Several serious Medicare and Medicaid computer errors compounded the situation.  

A trio of computer glitches were identified that resulted in claims paying $0 during the patients' annual Medicare deductible period, even though physicians should have been paid up to the amount Medicaid would have paid for the service if the patient weren't covered by both Medicare and Medicaid. One of the problems stemmed from a processing error in the state's Medicaid claims payment system. In the other, state and federal computers were not talking to each other properly because of problems tied to the new national rule requiring physicians, providers, and public and private insurers to use HIPAA 5010.  

TMA is calling on state leaders to take emergency action to help these patients and the doctors who care for them.  

Javier Saenz, MD, is a Rio Grande Valley family physician who cares for many these patients. They make up about half of his practice. Since January, he's treated them as always, but has received no Medicare payments and very little in payments from Medicaid. As a result, he is exhausting personal savings and turning to bank loans to make payroll and keep his medical practice open to serve his patients. He doesn't know how long he can hold out.  


Action, March 15, 2012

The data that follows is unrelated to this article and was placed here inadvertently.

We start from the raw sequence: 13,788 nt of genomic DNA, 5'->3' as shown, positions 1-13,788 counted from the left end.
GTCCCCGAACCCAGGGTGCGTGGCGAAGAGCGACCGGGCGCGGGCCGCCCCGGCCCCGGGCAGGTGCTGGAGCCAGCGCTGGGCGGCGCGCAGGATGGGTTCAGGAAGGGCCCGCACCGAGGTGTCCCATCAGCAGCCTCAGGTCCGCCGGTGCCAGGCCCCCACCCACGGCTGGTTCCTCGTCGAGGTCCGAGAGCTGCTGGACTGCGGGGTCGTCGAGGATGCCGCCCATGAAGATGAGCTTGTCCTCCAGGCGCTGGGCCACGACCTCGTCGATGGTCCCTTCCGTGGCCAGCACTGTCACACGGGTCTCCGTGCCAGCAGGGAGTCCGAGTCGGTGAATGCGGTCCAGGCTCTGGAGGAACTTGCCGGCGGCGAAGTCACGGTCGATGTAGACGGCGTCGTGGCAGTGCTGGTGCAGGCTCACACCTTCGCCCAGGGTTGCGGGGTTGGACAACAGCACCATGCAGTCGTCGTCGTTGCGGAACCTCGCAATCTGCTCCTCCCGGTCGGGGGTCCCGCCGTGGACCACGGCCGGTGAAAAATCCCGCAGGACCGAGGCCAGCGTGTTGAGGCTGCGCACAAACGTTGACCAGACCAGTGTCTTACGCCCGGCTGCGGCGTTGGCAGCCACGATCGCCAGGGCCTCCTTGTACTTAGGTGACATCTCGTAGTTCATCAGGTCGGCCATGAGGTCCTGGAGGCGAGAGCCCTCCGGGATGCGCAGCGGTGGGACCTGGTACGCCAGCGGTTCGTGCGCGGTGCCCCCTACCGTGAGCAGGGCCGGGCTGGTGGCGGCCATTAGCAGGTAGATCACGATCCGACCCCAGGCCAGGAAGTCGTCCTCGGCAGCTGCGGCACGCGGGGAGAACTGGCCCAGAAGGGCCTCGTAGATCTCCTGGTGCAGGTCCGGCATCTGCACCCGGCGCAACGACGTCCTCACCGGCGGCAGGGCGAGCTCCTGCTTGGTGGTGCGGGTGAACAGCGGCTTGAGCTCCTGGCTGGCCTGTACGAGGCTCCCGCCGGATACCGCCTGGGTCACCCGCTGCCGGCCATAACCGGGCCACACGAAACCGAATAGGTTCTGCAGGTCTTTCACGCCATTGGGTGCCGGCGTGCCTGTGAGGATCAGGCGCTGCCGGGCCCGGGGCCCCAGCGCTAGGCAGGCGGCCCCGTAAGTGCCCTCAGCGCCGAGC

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    Please include in your legislative arguments for dual-eligible patients that the Managed Care Organizations are keeping state funds for profit given that the money they are receiving is not being used to pay Doctors for the 20% balance which has to be adjusted and written off as a loss for practices. Yet they want Doctors to sign their "Long Term Services - Star Plus Waiver Program (SPW)" forms to provide patients with services in their homes. These services include Personal Care, Nursing Care, Medical Equipment, Installation of Ramps, etc. This does not make sense, Doctors carry the liability for home health, DME equipment, etc. without payment for the "Dual Eligible" population. If the money they recieve per patient is not being used for Doctors then their profit margins will continue to increase. So who benefits in the end?

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    As an ER physician now, I am seeing patients who tell me that their physician/consultant will no longer be able to see them because of this "dual elligibility" problem. When I lived in NY 20 yrs ago, they tried this scheme there, too. Back then, we coped by trying not to be the first provider to bill for that patient, but today that would be difficult with electronic billing systems. Eventually, it was taken to court and the State lost. Is TMA planning to contest this in the courts? This incredible onslaught of changing rules, regulations, billing issues and so forth can only further discourage all but most naive enter any field of medicine...